I’m used to working in the US, where I am managing a camera department, with camera operators who are operating and moving the camera, while camera assistants are pulling focus. This is especially true when filming TV, when you’re working with multiple cameras. For Leave No Trace, there was a single camera, and I was operating it myself. That’s more of a European or UK aesthetic. It’s a more controlled way of telling the story, and there’s a more direct connection between the director, the DOP, and the actors.
For maybe one quarter or one half of the film, we had two cameras — one just to get enough coverage or to do steadycam work — and we had very good operators there to help out. But for the majority of the film, it was a single camera, European-style shoot. It was great for me to do that job again. It’s the way I usually work with Debra, because you feel more in the moment and connected. It was physically challenging, but by the end of it, I felt great. It was good exercise.'In the US, I'm used to managing a camera department. For LEAVE NO TRACE, there was a single camera and I was operating it myself. It's more of a European or UK aesthetic.'Click To Tweet
We had good people and they knew how to deal with the environment. We were so lucky because we weren’t really able to make rain or large storms, but when we wanted it not to rain, it wasn’t raining, and when we wanted some weather, it showed up. Oftentimes, that happens in reverse! In this case, the weather tended to coincide with what we needed for the story, which was also a bonus.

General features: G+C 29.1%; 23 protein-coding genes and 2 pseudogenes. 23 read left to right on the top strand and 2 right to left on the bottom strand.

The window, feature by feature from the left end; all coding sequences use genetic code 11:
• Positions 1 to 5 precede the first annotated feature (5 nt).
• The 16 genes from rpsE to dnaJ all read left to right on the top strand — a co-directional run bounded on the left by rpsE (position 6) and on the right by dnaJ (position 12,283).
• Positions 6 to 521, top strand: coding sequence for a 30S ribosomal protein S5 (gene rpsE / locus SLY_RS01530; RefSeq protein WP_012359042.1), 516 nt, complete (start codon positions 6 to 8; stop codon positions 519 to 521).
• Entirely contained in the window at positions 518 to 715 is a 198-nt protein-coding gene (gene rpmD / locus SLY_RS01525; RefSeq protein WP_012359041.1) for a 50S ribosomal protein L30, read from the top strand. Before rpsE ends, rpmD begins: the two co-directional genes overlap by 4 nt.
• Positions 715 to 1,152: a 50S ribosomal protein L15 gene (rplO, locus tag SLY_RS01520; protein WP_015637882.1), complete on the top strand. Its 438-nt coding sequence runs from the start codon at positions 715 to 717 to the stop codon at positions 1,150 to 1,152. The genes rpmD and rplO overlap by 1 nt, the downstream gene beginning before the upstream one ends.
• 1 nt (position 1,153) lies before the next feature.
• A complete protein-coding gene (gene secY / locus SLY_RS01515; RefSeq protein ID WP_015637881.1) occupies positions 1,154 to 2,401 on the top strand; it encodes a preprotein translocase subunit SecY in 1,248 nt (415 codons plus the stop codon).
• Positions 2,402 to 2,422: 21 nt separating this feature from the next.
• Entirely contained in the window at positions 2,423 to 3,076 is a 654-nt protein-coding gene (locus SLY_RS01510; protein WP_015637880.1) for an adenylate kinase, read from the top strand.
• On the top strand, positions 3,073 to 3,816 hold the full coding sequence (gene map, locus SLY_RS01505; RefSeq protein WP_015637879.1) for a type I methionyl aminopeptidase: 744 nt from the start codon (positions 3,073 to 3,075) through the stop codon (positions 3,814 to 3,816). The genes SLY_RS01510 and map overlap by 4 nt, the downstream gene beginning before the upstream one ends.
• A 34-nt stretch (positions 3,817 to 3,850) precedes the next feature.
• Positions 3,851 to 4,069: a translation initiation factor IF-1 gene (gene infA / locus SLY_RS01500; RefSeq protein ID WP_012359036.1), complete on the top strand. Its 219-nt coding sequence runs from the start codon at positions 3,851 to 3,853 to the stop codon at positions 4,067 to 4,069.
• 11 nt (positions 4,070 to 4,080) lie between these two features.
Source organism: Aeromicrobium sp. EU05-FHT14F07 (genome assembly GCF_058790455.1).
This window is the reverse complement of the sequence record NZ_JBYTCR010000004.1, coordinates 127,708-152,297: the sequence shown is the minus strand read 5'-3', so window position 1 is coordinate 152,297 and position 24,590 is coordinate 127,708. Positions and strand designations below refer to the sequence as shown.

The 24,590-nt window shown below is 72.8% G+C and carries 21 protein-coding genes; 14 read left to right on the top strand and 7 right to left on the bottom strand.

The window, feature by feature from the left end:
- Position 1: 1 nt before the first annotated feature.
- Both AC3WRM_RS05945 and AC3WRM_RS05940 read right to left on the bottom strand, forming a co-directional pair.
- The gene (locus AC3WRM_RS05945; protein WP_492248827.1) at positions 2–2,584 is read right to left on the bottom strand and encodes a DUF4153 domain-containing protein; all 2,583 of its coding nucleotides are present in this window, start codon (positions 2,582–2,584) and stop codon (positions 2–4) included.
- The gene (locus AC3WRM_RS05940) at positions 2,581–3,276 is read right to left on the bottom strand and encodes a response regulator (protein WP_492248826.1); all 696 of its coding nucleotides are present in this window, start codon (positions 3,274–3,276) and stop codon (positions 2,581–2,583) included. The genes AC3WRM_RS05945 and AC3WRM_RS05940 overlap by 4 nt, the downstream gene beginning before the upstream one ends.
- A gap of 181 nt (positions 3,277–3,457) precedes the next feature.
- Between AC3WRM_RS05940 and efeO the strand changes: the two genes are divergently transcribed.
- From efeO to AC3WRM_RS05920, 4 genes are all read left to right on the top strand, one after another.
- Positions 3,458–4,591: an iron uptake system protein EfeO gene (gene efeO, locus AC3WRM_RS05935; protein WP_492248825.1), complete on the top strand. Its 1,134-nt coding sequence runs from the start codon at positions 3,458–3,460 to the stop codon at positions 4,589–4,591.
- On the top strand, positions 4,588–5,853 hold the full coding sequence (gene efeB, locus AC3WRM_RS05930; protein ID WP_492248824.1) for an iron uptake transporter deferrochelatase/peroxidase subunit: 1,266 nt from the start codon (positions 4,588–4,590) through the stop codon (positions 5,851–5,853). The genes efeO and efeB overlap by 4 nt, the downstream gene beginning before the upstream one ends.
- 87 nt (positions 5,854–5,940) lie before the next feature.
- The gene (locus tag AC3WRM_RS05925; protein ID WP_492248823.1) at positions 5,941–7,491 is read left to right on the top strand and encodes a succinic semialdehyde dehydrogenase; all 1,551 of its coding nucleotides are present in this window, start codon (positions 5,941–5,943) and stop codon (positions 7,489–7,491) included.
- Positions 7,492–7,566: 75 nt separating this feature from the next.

7R: You talked about the two different styles of filming for the urban space and the forest, which are different but well integrated into each other. How did you make sure that they weren’t so different that it would be startling to people?
MM: I think that’s partly the actors, because they are the continuity through that. You see the actors, and you feel this unified world. We did work with colours to enhance the colour of the woods more in the final grade, and we desaturated the colour somewhat in the city to create that contrast. I think the main thing would be that, as an audience, you’re just with the characters. The performances are so good, they carry the audience with the story right through.
7R: In the forest, there is this moment where we see overhead shots of the characters walking on a steep hill and the camera gliding above them. How did you do that?
MM: We used a drone. Debra likes very simple filming techniques; she likes the camera to either be on a tripod or to be handheld, but quite a controlled handheld, not that busy feel. That’s usually her only two techniques. We used a slider to add a little bit of movement, which she liked. But we had no cranes or dollies or jets or any of that.
The only other new technique for Debra was the drone. We were trying to show these people within this space, to show the vastness of nature with the characters being just little elements within it. The most effective way to shoot that was to use a drone. We had a couple of days worth of drone work. I thought that was pretty effective, especially the shot towards the very end where it shows the tops of the trees. It just gives you that perspective.'The drone allowed us to show the vastness of nature with the character being just little elements within in.'Click To Tweet